Ten Steps to a Perfectly Sodded Lawn

Sod installation

1. It’s critical to prepare the soil properly

Any new lawn’s basis is the dirt. If the soil is poor, the grass will have a difficult time developing a deep root system and will require more water. Rototill to a depth of 4 to 6 inches of the existing soil. It’s like attempting to grow grass on your driveway by installing fresh sod on hard-packed ground. It is possible, but not always practicable.

2. Incorporate organic matter

Add 3 to 4 cubic yards of organic matter per 1,000 square feet of sodded land and rototill it in. Organic matter will boost the soil’s water holding capacity and provide essential minerals. The most critical aspect of creating a fresh lawn is proper soil preparation.

3. Complete soil preparation

Remove all pebbles and debris from the sodded area and rake it smooth to eliminate any high or low places. A flat surface devoid of huge clumps of soil and stones will keep your grass from becoming lumpy.

4. Areas beneath the walkways and driveways

In all locations along pathways and roads, cut down the dirt to about 1 1/2 inch depth. The new sod may then be laid flat against the concrete.

5. Run a sprinkler system test

After the new sod has been placed, it is too late to test the sprinkler system. Turn on the sprinklers and check for leaks and coverage once the area has been readied and ready for sod. Make any repairs or adjustments that are required.

6. Water the soil you’ve prepared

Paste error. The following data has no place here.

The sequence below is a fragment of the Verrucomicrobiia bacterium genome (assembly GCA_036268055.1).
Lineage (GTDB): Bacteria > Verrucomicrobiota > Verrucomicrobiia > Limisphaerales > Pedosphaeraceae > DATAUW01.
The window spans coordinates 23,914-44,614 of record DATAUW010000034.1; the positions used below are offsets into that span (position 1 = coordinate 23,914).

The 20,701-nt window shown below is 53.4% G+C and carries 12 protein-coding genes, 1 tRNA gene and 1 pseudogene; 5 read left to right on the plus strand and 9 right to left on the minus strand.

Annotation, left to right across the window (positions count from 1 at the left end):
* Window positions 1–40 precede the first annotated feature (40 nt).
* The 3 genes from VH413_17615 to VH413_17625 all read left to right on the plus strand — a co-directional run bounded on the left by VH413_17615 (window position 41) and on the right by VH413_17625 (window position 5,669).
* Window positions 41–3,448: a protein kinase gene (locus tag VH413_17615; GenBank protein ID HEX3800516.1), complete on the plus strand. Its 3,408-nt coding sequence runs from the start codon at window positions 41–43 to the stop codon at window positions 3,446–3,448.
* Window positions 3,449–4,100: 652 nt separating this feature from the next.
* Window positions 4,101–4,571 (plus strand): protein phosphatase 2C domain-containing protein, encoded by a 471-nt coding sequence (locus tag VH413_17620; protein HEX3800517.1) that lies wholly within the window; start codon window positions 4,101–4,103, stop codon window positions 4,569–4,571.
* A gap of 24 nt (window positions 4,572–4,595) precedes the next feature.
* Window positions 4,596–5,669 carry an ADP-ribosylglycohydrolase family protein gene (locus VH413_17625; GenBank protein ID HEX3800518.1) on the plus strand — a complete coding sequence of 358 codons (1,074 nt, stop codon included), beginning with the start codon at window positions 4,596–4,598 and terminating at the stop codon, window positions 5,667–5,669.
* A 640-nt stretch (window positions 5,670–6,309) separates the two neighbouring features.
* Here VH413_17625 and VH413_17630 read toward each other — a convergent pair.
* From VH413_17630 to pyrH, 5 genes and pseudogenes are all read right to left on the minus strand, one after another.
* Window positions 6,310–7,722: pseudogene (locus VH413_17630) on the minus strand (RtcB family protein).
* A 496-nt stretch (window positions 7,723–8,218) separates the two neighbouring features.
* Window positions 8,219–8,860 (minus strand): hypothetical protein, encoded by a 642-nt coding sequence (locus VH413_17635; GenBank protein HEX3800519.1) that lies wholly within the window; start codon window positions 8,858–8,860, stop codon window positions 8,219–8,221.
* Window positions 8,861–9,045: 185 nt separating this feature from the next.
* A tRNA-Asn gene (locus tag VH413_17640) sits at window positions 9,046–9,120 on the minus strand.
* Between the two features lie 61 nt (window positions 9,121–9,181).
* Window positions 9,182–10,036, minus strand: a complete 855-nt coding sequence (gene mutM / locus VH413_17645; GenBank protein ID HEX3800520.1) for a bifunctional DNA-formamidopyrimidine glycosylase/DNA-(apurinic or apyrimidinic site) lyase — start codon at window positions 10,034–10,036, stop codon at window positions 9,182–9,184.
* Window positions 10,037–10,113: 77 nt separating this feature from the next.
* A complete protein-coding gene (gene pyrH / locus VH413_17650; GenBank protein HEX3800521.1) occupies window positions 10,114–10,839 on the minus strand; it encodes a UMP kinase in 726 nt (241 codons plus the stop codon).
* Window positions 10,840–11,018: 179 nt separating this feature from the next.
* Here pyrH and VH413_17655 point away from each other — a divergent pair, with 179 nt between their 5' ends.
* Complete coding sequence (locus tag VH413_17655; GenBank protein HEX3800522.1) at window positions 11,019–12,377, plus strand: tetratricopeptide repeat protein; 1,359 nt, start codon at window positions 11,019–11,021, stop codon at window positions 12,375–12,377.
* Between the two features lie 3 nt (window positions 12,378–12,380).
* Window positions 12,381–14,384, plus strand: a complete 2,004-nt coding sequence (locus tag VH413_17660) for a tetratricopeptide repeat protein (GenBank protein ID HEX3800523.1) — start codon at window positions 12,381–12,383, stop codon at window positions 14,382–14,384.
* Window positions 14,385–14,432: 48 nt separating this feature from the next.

Water the soil until it is 2 to 3 inches deep in water. It’s a recipe for disaster to lay new sod on hot, dry earth. The heated earth may quickly take away any remaining moisture in freshly cut sod. This should be done 48 hours before sod installation to ensure that the soil is solid enough to walk on while yet keeping moisture.

7. Don’t make the new sod wait Install it the same day it arrives

It’s a recipe for disaster to leave fresh sod on the pallet overnight. Sod is a highly perishable commodity that soon dries out. It is difficult to bring it back if it becomes dehydrated, and it may be lost.

8. Sod installation in action

Begin laying new sod in a brick-like arrangement with the rows staggered horizontally. Pull all seams together tightly, and make sure there are no gaps between the rolls. Rolls should be trimmed and chopped along pathways and edging.

9. Watering

Begin watering as soon as the sod is set. Watering should be continued until the soil is saturated 4 to 6 inches down. Keep the sod wet by watering it on a regular basis. This should be done for 10 to 12 days, or until the roots have knitted themselves into the soil. Before roots establish, fresh sod can quickly dry, causing serious harm to your new grass.

The grass is dry if the blades turn blue/gray in color or if footprints emerge. It needs to be watered straight soon. After the roots have knitted to the soil, water every 2 to 4 days, keeping an eye out for signs of stress on the grass.

10. Mowing

When the roots have established themselves in the soil, mowing may commence. The initial mowing should be done in the opposite direction of the sod installation. Never take more than a third of the blade height off. Scalping or cutting the plant too short can cause plant shock, making it difficult to recover and making it more prone to disease. Mowing should be done with the mower set to a height of at least 2 1/2 inches in the future.


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